The Authority's CEO explained that the interconnection objectives include enhancing the security of electric power and achieving economic savings resulting from the possibility of each country benefiting from the reserves of other GCC countries to help reduce their stockpiles.

The benefits also extend to saving the cost of building new power stations, thus reducing operating and maintenance expenses, reducing carbon emissions, and activating and developing electric energy trading markets.



Oil Falls on Lingering Demand Concerns in China

The sun is seen behind a crude oil pump jack in the Permian Basin in Loving County, Texas, US, November 22, 2019. REUTERS/Angus Mordant
The sun is seen behind a crude oil pump jack in the Permian Basin in Loving County, Texas, US, November 22, 2019. REUTERS/Angus Mordant
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Oil Falls on Lingering Demand Concerns in China

The sun is seen behind a crude oil pump jack in the Permian Basin in Loving County, Texas, US, November 22, 2019. REUTERS/Angus Mordant
The sun is seen behind a crude oil pump jack in the Permian Basin in Loving County, Texas, US, November 22, 2019. REUTERS/Angus Mordant

Oil prices declined more than 1% on Tuesday on worries of a slowing Chinese economy crimping demand and despite a growing consensus the US Federal Reserve could begin cutting its key interest rate as soon as September.

Brent futures were down $1.31, or 1.54%, to $83.54 a barrel at 1317 GMT, while US West Texas Intermediate (WTI) crude was down $1.41, or 1.72%, to $80.50.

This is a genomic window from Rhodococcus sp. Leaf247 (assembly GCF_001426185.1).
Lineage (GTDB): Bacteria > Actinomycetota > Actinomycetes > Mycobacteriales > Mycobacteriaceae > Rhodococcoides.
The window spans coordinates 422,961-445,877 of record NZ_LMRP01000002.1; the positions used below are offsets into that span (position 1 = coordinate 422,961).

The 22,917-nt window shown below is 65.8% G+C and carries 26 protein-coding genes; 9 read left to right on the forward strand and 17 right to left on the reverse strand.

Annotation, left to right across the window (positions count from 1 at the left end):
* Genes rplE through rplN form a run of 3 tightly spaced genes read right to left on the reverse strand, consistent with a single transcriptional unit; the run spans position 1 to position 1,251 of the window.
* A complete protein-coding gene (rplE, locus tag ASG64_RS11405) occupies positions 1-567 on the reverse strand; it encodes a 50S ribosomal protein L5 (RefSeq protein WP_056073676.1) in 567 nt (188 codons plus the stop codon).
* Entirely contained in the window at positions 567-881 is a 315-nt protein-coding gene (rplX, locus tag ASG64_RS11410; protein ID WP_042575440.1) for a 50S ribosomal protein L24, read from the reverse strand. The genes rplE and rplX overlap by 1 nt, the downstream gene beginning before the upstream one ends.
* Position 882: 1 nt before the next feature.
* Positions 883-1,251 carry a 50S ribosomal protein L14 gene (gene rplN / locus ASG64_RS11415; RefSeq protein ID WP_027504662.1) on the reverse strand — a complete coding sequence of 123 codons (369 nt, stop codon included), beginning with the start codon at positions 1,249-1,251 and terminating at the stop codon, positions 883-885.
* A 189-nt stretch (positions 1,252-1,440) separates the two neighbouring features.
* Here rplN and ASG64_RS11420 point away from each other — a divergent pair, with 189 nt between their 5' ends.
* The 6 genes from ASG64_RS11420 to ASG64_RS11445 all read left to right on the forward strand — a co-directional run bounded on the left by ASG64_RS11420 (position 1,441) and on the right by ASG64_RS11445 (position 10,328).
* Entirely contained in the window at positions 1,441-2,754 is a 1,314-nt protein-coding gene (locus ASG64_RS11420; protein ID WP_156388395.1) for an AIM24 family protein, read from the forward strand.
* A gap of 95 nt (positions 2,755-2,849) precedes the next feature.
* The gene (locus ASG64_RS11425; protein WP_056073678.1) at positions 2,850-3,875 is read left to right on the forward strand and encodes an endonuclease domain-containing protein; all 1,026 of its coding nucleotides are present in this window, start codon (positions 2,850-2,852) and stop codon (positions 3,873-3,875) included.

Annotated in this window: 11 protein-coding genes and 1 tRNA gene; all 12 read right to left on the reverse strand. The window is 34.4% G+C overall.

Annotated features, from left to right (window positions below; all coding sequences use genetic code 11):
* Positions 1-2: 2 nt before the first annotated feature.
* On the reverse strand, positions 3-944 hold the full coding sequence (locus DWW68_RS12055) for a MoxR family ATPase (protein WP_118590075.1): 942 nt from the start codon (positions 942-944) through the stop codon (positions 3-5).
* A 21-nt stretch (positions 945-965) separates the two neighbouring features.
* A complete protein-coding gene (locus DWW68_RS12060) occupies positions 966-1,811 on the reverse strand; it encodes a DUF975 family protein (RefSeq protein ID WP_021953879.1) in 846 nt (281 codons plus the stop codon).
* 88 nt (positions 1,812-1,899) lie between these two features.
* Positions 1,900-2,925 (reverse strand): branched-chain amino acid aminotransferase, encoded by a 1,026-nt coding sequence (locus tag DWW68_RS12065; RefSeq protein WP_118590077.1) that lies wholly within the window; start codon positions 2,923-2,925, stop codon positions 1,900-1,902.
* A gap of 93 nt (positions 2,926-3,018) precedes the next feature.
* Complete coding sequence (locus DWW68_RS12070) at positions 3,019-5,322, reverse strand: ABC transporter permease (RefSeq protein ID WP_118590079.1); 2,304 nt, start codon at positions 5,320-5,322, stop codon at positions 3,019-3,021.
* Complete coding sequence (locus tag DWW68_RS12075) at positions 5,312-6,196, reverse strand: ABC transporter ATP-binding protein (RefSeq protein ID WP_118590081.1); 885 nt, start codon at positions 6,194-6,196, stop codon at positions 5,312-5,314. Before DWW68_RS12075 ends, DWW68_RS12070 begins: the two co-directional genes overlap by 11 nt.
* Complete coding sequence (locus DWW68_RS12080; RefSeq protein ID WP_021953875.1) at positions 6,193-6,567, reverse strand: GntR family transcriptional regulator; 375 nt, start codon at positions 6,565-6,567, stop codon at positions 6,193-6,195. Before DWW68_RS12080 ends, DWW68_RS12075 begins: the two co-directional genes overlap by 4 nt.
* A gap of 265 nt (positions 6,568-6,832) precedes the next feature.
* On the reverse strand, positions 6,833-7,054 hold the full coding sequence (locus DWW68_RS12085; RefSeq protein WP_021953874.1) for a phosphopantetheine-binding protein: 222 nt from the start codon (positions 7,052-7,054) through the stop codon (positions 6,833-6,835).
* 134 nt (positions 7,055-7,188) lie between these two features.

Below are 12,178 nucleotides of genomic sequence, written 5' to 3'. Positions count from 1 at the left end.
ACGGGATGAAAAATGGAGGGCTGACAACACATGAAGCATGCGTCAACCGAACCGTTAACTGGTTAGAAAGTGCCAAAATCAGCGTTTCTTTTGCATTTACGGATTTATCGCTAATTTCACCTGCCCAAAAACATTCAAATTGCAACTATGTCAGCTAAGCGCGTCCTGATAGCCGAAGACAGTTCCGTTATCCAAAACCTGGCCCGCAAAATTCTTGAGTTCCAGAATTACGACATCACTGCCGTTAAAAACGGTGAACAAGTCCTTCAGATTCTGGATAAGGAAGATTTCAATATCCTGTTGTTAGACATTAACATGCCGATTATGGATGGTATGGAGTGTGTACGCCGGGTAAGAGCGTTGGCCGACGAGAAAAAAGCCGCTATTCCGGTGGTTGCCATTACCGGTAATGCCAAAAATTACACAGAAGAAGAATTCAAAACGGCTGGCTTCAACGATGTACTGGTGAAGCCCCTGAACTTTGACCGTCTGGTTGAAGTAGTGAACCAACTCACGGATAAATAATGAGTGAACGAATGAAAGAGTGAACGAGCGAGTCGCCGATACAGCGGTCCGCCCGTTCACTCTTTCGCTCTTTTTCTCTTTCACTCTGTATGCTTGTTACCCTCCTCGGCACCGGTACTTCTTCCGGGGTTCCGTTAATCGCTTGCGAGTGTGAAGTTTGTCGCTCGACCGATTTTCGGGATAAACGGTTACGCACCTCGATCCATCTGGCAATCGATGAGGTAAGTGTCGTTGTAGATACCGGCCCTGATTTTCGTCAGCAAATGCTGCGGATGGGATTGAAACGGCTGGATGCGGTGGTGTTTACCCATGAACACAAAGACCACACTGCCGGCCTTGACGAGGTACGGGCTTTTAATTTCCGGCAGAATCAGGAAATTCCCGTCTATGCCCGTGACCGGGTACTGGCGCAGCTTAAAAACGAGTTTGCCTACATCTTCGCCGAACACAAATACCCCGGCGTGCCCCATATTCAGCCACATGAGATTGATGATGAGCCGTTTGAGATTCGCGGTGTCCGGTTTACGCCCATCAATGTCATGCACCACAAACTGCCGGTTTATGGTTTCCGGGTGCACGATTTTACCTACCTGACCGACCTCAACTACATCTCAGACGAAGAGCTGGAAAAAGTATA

The weaker Chinese economic data "cast some doubts on whether market participants are being overly optimistic" regarding China's oil demand outlook, IG market strategist Yeap Jun Rong wrote in an email, Reuters reported.

The world's second-largest economy grew 4.7% in April-June, official data showed, its slowest rate since the first quarter of 2023 and missing a 5.1% forecast in a Reuters poll. It slowed from the previous quarter's 5.3% expansion, hamstrung by a protracted property downturn and job insecurity.

"Its 2Q GDP and retail sales figures had surprised on the downside by a significant margin, while anticipation for stronger stimulus measures at the Third Plenum may face the risk of disappointment," Yeap added, referring to a key economic leadership meeting in Beijing this week.

In the US, Fed Chair Jerome Powell said on Monday the three US inflation readings over the second quarter of this year "add somewhat to confidence" that the pace of price increases is returning to the central bank's target in a sustainable fashion, remarks which market participants interpreted as indicating that a turn to interest rate cuts may not be far off.

Lower interest rates decrease the cost of borrowing, which can boost economic activity and oil demand.

Some analysts cautioned about being overly bullish as expected weakness in some macroeconomic data from the US could still indirectly hurt oil demand in the near term.